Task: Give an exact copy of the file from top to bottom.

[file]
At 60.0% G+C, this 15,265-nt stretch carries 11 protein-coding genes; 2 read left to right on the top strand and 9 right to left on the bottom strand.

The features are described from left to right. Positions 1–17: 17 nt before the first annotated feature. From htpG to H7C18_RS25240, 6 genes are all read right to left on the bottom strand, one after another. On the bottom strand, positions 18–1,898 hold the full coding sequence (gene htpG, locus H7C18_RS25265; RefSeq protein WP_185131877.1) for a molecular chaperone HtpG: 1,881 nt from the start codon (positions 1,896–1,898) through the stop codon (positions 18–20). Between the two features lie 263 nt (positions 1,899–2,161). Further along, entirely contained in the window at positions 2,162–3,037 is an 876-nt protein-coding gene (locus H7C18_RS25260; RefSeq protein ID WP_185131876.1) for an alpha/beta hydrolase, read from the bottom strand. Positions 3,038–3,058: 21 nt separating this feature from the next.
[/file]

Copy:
At 60.0% G+C, this 15,265-nt stretch carries 11 protein-coding genes; 2 read left to right on the top strand and 9 right to left on the bottom strand.

The features are described from left to right. Positions 1–17: 17 nt before the first annotated feature. From htpG to H7C18_RS25240, 6 genes are all read right to left on the bottom strand, one after another. On the bottom strand, positions 18–1,898 hold the full coding sequence (gene htpG, locus H7C18_RS25265; RefSeq protein WP_185131877.1) for a molecular chaperone HtpG: 1,881 nt from the start codon (positions 1,896–1,898) through the stop codon (positions 18–20). Between the two features lie 263 nt (positions 1,899–2,161). Further along, entirely contained in the window at positions 2,162–3,037 is an 876-nt protein-coding gene (locus H7C18_RS25260; RefSeq protein ID WP_185131876.1) for an alpha/beta hydrolase, read from the bottom strand. Positions 3,038–3,058: 21 nt separating this feature from the next.